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  1. Last 7 days
    1. Image a situation wherein you have just launched your app. But the data of your app is not being properly displayed or you are not able to fetch the data that is being entered by the users. What will be the impression of your app in the user’s mind?

      Many businesses get confused when it comes to choosing the right database for their application. In fact, it is quite crucial to choose the one between SQLite and Realm.

    1. Presumably this is so that you can import React libraries, even if they depend on ReactDOM, and they will work with Svelte instead.

      Reminds me of Wine. IIRC they have some system calls that they just make to be no-ops on Linux.

  2. react-spectrum.adobe.com react-spectrum.adobe.com
    1. Sometimes you might need to use an element other than a native <button>. useButton supports this via the elementType prop. When used with an element other than a native button, useButton automatically applies the necessary ARIA roles and attributes to ensure that the element is exposed to assistive technology as a button.
  3. Oct 2020
    1. suite of over 30 separate packages of React visualization primitives that fall into several categories (Figure 2). It is un-opinionated on state management, animation, and styling so it can integrate with any React codebase, and its emphasis on modularity (similar to D3) lets you keep your bundle sizes down by only using the packages you need to create your reusable chart library or a custom one-off chart.

      Short definition of visx

    2. In our research (Figure 1), we found that existing React visualization libraries are often high-level abstractions and optimized for ease of use (i.e., fewer lines of code) at the expense of expressivity. None offer the expressivity of D3 primitives and many don’t allow for the optimization we want in production because computation, animations, state management, styles, and rendering are all encapsulated.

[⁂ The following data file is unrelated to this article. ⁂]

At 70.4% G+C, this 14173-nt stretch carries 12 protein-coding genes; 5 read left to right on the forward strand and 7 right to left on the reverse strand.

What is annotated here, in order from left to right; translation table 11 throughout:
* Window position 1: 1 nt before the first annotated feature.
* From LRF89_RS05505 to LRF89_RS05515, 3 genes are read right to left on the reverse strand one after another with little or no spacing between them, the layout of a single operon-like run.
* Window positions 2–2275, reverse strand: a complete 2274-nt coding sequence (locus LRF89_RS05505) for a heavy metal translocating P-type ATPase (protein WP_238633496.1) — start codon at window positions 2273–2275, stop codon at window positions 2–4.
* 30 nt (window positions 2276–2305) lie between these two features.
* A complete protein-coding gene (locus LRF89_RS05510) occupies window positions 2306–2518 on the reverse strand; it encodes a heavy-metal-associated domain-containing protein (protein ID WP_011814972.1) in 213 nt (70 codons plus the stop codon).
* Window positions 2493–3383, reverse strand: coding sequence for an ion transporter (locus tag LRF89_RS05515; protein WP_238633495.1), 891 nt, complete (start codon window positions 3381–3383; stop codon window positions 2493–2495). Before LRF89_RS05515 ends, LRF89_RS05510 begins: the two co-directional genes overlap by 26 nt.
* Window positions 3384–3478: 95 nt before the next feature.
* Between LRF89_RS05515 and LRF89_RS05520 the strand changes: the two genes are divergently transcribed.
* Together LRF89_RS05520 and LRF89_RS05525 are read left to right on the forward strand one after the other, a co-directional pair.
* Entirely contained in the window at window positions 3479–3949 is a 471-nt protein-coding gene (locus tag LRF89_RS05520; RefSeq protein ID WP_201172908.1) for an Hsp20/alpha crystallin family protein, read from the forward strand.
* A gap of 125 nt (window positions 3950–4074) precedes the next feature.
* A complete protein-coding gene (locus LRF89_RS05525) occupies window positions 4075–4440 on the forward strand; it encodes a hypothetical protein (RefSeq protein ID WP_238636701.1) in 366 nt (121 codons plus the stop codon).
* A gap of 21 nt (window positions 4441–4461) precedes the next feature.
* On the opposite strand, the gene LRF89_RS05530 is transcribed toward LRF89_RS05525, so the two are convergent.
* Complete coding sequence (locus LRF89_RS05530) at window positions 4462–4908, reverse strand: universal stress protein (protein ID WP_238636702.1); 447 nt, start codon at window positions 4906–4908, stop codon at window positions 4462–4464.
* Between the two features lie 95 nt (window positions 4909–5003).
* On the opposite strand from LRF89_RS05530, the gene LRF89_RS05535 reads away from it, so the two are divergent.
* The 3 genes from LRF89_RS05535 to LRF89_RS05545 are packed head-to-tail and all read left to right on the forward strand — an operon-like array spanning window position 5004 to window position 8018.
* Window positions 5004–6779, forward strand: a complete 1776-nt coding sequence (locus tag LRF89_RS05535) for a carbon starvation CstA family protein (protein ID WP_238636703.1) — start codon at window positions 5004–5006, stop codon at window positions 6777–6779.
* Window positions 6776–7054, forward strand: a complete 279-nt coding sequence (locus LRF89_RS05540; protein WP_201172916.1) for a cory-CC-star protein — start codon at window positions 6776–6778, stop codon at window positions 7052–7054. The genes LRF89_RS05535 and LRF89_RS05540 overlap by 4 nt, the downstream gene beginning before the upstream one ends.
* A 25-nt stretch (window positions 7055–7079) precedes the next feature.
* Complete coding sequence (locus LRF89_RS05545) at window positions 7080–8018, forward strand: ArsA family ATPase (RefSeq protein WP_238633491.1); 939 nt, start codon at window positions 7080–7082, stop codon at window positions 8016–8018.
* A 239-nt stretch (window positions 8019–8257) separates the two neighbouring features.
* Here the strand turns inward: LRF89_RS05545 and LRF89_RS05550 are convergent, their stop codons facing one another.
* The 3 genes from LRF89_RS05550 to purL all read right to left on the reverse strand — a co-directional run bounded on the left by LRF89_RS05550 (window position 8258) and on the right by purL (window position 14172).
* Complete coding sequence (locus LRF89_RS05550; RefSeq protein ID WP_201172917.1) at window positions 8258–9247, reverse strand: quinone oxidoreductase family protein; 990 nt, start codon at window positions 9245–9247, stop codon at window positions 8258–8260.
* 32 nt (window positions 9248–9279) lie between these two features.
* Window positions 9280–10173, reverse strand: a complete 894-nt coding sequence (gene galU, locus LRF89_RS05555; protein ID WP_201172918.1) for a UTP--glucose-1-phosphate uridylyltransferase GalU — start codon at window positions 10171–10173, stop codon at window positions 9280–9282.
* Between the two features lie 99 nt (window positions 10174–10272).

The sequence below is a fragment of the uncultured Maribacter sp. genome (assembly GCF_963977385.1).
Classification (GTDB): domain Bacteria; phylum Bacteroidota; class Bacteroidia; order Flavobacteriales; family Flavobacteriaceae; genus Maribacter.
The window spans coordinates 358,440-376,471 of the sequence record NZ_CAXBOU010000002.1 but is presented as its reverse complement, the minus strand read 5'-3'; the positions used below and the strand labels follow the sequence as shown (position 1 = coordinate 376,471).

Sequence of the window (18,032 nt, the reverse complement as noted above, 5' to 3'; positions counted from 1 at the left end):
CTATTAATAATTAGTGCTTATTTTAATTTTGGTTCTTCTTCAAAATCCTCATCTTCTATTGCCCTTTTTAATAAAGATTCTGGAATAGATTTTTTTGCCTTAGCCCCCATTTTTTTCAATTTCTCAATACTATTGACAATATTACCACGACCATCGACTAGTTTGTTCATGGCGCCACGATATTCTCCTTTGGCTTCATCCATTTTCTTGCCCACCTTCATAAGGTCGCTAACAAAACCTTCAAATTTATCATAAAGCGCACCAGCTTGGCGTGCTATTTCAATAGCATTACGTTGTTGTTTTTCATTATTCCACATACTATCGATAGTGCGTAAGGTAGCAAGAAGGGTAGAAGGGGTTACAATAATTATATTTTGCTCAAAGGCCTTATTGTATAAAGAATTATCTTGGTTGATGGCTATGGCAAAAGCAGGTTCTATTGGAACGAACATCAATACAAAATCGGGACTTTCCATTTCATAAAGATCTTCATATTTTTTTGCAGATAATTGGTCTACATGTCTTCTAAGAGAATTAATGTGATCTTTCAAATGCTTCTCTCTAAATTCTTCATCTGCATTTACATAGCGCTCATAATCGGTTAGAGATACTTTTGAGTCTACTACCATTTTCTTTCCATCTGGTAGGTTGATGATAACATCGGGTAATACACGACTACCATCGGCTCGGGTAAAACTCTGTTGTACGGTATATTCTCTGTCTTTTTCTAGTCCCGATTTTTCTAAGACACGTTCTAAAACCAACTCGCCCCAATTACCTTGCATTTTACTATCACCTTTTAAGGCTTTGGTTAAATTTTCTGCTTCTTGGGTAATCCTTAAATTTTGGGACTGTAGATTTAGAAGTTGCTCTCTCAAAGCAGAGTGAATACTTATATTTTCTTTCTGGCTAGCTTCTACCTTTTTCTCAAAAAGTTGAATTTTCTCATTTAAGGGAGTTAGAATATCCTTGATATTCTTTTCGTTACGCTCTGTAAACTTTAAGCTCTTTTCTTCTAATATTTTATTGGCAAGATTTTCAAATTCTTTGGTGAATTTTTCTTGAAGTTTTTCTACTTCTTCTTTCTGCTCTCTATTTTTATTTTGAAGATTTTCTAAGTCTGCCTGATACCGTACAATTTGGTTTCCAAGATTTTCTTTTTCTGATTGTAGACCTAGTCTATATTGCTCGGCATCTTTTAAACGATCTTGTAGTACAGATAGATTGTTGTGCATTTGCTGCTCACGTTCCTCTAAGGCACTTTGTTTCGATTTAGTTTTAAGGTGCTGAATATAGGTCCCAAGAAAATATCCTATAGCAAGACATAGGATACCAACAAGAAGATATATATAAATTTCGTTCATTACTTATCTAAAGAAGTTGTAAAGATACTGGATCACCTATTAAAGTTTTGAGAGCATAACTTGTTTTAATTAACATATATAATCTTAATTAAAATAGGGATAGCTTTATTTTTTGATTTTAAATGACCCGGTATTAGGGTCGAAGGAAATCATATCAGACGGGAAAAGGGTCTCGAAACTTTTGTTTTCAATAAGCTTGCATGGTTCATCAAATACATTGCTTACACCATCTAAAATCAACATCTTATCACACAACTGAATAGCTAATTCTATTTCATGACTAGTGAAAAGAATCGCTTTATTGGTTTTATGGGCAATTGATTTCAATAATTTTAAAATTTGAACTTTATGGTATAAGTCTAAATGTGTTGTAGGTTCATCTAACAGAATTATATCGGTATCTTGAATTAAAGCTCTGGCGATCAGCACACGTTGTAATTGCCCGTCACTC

Comparison of data visualisation libraries:

    3. because D3 and React both want to own DOM manipulation, we’ve found that it’s best to only use D3 for the math and React for the DOM because two mental models for updating the DOM opens the door for bugs to sneak in. However, using D3 solely for math means a significant amount of its (DOM-based) functionality is not available for use: selection.join, zoom, drag, brush, and transitions. Additionally, as mentioned above, D3 has its own learning curve and we would like developers to feel like they are writing native React code with standard APIs and familiar patterns.

      You can use D3 inside a React app, but...

    4. Leveraging React and its ecosystem would provide learnability and performance, and a low-level, modular API would deliver expressivity.

      Thanks to React, visx achieved all: learnability, performance and expressivity

    1. You should not create a new debounce function on every render with: return new Promise(resolve => { debounce(() => resolve(this.getIsNameUnique(name)), 2000); }); Instead you should just wrap your whole function isNameUnique with the debounce (see my sandbox). By creating a new debounce function on every hit, it cannot 'remember' that is was called or that is will be called again. This will prevent the debouncing.
    1. In React 0.12 time frame we did a bunch of small changes to how key, ref and defaultProps works. Particularly, they get resolved early on in the React.createElement(...) call. This made sense when everything was classes, but since then, we've introduced function components. Hooks have also make function components more prevalent. It might be time to reevaluate some of those designs to simplify things (at least for function components).
    2. In the next major, we'll start copying the ref onto both the props and the element.ref. React will now use the props.ref as the source of truth for forwardRef and classes and it will still create a shallow copy of props that excludes the ref in these cases. At the same time, we'll add a getter for element.ref in DEV that warns if you access it. The upgrade path is now to just access it off props if you need it from the element.
    3. This proposal simplifies how React.createElement works and ultimately lets us remove the need for forwardRef.
    1. Facebook’s React has an optional language extension that enables you to embed HTML inside JavaScript. This extension can make your code more concise, but it also breaks compatibility with the rest of the JavaScript ecosystem. ECMAScript 6 will have template strings [1], which enable you to implement JSX (or something close to it) inside the language.